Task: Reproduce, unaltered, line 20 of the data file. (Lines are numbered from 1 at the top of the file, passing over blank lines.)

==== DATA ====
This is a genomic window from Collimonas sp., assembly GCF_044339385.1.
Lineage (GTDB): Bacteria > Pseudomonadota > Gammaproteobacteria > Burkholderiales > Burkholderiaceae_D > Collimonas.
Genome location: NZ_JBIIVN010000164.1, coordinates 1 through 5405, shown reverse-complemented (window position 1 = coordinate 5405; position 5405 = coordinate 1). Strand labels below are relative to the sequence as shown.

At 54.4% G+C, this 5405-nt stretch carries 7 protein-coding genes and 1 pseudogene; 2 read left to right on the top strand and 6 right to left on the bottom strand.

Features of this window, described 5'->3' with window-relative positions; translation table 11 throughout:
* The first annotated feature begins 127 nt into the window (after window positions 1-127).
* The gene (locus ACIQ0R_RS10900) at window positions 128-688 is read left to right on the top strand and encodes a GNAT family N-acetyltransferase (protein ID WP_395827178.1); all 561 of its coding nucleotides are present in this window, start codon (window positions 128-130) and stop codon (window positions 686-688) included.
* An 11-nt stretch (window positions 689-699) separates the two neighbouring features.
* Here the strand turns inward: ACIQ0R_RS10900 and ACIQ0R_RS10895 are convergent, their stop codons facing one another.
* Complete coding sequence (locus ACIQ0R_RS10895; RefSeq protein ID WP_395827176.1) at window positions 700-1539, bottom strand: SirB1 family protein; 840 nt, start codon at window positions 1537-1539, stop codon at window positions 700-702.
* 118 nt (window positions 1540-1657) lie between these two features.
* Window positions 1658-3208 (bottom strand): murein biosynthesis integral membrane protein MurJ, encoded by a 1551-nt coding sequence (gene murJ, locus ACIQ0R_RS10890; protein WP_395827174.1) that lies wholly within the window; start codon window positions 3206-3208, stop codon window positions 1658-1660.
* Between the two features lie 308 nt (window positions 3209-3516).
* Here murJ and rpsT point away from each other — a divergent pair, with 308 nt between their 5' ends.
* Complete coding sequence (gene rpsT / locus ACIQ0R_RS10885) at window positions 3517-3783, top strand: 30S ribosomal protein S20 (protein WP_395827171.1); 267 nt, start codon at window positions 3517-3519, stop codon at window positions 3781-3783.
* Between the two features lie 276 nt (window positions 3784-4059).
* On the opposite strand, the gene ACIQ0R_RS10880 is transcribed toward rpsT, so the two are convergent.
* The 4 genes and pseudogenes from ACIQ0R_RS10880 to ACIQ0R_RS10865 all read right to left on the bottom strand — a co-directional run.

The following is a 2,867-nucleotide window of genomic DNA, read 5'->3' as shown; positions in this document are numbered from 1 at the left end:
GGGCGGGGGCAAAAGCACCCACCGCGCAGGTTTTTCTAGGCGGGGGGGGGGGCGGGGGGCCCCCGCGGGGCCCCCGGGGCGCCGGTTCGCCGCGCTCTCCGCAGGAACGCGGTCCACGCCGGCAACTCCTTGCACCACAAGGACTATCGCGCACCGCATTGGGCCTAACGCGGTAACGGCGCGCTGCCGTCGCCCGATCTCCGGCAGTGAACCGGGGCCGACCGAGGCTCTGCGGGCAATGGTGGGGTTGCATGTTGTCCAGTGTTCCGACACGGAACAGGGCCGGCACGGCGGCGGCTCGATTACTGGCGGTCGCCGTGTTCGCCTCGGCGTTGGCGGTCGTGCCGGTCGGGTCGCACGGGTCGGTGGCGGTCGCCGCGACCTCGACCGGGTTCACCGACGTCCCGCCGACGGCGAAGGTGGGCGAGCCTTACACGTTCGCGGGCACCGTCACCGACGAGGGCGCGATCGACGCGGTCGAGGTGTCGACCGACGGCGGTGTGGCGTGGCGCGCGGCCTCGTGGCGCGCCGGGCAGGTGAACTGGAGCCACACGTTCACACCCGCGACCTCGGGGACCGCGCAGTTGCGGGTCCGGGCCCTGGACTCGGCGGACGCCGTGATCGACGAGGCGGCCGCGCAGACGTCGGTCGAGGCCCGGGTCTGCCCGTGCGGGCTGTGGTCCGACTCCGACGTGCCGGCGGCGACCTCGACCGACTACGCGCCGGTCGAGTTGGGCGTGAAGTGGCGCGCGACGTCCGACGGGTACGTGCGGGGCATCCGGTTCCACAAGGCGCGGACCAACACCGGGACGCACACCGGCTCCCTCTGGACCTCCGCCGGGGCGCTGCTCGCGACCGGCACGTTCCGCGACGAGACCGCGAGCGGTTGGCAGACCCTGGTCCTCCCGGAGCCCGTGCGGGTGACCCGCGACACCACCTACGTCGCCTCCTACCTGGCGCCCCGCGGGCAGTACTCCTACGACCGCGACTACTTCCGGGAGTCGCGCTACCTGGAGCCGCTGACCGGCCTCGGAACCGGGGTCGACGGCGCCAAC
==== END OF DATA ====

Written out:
GGGCGGGGGCAAAAGCACCCACCGCGCAGGTTTTTCTAGGCGGGGGGGGGGGCGGGGGGCCCCCGCGGGGCCCCCGGGGCGCCGGTTCGCCGCGCTCTCCGCAGGAACGCGGTCCACGCCGGCAACTCCTTGCACCACAAGGACTATCGCGCACCGCATTGGGCCTAACGCGGTAACGGCGCGCTGCCGTCGCCCGATCTCCGGCAGTGAACCGGGGCCGACCGAGGCTCTGCGGGCAATGGTGGGGTTGCATGTTGTCCAGTGTTCCGACACGGAACAGGGCCGGCACGGCGGCGGCTCGATTACTGGCGGTCGCCGTGTTCGCCTCGGCGTTGGCGGTCGTGCCGGTCGGGTCGCACGGGTCGGTGGCGGTCGCCGCGACCTCGACCGGGTTCACCGACGTCCCGCCGACGGCGAAGGTGGGCGAGCCTTACACGTTCGCGGGCACCGTCACCGACGAGGGCGCGATCGACGCGGTCGAGGTGTCGACCGACGGCGGTGTGGCGTGGCGCGCGGCCTCGTGGCGCGCCGGGCAGGTGAACTGGAGCCACACGTTCACACCCGCGACCTCGGGGACCGCGCAGTTGCGGGTCCGGGCCCTGGACTCGGCGGACGCCGTGATCGACGAGGCGGCCGCGCAGACGTCGGTCGAGGCCCGGGTCTGCCCGTGCGGGCTGTGGTCCGACTCCGACGTGCCGGCGGCGACCTCGACCGACTACGCGCCGGTCGAGTTGGGCGTGAAGTGGCGCGCGACGTCCGACGGGTACGTGCGGGGCATCCGGTTCCACAAGGCGCGGACCAACACCGGGACGCACACCGGCTCCCTCTGGACCTCCGCCGGGGCGCTGCTCGCGACCGGCACGTTCCGCGACGAGACCGCGAGCGGTTGGCAGACCCTGGTCCTCCCGGAGCCCGTGCGGGTGACCCGCGACACCACCTACGTCGCCTCCTACCTGGCGCCCCGCGGGCAGTACTCCTACGACCGCGACTACTTCCGGGAGTCGCGCTACCTGGAGCCGCTGACCGGCCTCGGAACCGGGGTCGACGGCGCCAAC